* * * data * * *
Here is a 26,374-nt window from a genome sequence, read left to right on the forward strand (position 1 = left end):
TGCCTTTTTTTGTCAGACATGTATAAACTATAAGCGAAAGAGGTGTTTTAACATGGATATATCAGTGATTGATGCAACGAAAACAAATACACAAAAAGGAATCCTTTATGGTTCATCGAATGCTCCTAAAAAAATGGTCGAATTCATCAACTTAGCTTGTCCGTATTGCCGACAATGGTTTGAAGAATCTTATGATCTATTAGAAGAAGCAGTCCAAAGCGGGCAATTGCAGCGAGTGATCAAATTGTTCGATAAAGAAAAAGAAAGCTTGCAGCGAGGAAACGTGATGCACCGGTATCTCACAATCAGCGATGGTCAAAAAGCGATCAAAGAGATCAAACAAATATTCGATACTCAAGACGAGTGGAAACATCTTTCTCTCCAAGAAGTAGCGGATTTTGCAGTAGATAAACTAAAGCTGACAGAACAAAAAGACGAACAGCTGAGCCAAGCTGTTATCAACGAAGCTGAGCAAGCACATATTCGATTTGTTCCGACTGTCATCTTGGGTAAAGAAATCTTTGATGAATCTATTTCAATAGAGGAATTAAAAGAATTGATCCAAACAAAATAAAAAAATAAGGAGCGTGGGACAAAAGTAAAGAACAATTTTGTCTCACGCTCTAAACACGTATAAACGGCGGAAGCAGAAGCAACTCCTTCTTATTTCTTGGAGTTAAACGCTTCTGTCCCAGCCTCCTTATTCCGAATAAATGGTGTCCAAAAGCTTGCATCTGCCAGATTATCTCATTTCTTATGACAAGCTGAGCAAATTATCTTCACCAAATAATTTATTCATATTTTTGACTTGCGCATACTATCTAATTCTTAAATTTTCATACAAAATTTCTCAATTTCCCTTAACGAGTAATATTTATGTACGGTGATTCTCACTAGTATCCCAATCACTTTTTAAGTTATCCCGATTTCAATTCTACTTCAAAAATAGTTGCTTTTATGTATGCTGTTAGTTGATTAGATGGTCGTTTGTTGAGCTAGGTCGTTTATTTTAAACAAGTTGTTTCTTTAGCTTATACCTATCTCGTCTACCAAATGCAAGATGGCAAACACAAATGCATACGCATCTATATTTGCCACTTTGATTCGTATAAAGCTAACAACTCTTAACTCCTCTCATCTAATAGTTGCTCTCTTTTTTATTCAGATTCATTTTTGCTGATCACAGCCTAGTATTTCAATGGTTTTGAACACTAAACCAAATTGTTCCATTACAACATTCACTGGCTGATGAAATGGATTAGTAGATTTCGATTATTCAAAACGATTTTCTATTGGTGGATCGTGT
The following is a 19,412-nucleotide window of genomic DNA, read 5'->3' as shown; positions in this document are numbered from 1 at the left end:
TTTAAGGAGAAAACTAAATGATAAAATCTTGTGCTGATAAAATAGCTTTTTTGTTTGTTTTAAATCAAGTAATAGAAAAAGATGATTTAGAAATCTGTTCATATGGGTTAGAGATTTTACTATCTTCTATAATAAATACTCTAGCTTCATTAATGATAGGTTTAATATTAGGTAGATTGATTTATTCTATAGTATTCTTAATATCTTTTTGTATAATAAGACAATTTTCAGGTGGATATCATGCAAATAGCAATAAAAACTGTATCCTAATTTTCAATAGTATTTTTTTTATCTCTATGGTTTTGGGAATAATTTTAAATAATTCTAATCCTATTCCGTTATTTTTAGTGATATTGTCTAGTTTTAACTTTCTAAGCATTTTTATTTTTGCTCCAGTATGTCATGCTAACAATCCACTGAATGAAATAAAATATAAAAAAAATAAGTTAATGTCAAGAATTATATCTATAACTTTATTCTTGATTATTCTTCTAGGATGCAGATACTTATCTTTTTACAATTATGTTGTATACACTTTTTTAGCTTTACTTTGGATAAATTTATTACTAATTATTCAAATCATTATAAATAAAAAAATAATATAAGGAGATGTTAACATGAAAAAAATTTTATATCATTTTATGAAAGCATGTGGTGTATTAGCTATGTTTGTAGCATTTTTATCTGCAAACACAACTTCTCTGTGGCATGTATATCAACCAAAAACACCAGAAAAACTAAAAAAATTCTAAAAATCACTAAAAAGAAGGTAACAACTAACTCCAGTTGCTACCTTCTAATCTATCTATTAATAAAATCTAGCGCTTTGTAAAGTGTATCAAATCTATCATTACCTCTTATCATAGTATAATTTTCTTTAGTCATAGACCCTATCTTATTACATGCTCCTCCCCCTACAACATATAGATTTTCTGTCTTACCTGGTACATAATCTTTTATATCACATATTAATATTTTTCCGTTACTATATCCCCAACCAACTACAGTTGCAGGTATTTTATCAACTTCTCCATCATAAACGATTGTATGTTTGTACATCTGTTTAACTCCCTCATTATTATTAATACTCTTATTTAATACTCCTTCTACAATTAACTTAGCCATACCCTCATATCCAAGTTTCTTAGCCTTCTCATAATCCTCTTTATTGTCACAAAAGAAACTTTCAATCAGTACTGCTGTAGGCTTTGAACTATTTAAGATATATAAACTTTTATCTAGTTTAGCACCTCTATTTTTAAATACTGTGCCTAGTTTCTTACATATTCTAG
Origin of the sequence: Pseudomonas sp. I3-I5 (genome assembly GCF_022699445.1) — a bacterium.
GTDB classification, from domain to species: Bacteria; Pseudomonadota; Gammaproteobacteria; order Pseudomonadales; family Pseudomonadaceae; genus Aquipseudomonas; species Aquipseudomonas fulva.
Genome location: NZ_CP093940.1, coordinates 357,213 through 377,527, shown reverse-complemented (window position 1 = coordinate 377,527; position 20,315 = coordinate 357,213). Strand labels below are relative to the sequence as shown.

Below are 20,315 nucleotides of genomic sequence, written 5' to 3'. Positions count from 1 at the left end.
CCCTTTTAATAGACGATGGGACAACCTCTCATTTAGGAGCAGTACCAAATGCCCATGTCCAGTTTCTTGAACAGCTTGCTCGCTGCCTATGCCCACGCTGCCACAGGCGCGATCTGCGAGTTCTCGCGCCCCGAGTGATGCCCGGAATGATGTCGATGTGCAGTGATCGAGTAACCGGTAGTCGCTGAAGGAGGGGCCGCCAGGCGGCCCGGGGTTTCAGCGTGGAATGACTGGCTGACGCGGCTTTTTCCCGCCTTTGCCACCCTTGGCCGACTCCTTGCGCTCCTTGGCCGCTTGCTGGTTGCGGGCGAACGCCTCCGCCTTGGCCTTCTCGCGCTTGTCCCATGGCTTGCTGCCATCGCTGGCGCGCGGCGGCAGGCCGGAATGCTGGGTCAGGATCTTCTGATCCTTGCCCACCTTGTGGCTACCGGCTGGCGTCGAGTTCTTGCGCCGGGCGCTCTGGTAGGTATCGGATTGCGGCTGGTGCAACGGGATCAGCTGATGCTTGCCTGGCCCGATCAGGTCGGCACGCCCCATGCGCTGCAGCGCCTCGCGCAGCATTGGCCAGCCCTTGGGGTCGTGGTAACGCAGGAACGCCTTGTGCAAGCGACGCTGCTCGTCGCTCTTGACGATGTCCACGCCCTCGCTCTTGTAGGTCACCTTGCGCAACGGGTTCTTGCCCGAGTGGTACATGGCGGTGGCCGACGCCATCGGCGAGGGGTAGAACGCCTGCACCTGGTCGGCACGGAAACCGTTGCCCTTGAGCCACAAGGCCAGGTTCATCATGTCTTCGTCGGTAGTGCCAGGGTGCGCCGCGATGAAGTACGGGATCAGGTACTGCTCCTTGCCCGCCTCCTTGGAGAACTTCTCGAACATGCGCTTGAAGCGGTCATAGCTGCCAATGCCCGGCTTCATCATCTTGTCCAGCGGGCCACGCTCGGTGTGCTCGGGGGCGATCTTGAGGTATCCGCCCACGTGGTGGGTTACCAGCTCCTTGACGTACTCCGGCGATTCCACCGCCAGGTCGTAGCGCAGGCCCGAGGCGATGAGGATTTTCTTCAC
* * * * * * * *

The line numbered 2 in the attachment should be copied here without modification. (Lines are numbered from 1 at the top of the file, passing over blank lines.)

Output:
TGCCTTTTTTTGTCAGACATGTATAAACTATAAGCGAAAGAGGTGTTTTAACATGGATATATCAGTGATTGATGCAACGAAAACAAATACACAAAAAGGAATCCTTTATGGTTCATCGAATGCTCCTAAAAAAATGGTCGAATTCATCAACTTAGCTTGTCCGTATTGCCGACAATGGTTTGAAGAATCTTATGATCTATTAGAAGAAGCAGTCCAAAGCGGGCAATTGCAGCGAGTGATCAAATTGTTCGATAAAGAAAAAGAAAGCTTGCAGCGAGGAAACGTGATGCACCGGTATCTCACAATCAGCGATGGTCAAAAAGCGATCAAAGAGATCAAACAAATATTCGATACTCAAGACGAGTGGAAACATCTTTCTCTCCAAGAAGTAGCGGATTTTGCAGTAGATAAACTAAAGCTGACAGAACAAAAAGACGAACAGCTGAGCCAAGCTGTTATCAACGAAGCTGAGCAAGCACATATTCGATTTGTTCCGACTGTCATCTTGGGTAAAGAAATCTTTGATGAATCTATTTCAATAGAGGAATTAAAAGAATTGATCCAAACAAAATAAAAAAATAAGGAGCGTGGGACAAAAGTAAAGAACAATTTTGTCTCACGCTCTAAACACGTATAAACGGCGGAAGCAGAAGCAACTCCTTCTTATTTCTTGGAGTTAAACGCTTCTGTCCCAGCCTCCTTATTCCGAATAAATGGTGTCCAAAAGCTTGCATCTGCCAGATTATCTCATTTCTTATGACAAGCTGAGCAAATTATCTTCACCAAATAATTTATTCATATTTTTGACTTGCGCATACTATCTAATTCTTAAATTTTCATACAAAATTTCTCAATTTCCCTTAACGAGTAATATTTATGTACGGTGATTCTCACTAGTATCCCAATCACTTTTTAAGTTATCCCGATTTCAATTCTACTTCAAAAATAGTTGCTTTTATGTATGCTGTTAGTTGATTAGATGGTCGTTTGTTGAGCTAGGTCGTTTATTTTAAACAAGTTGTTTCTTTAGCTTATACCTATCTCGTCTACCAAATGCAAGATGGCAAACACAAATGCATACGCATCTATATTTGCCACTTTGATTCGTATAAAGCTAACAACTCTTAACTCCTCTCATCTAATAGTTGCTCTCTTTTTTATTCAGATTCATTTTTGCTGATCACAGCCTAGTATTTCAATGGTTTTGAACACTAAACCAAATTGTTCCATTACAACATTCACTGGCTGATGAAATGGATTAGTAGATTTCGATTATTCAAAACGATTTTCTATTGGTGGATCGTGT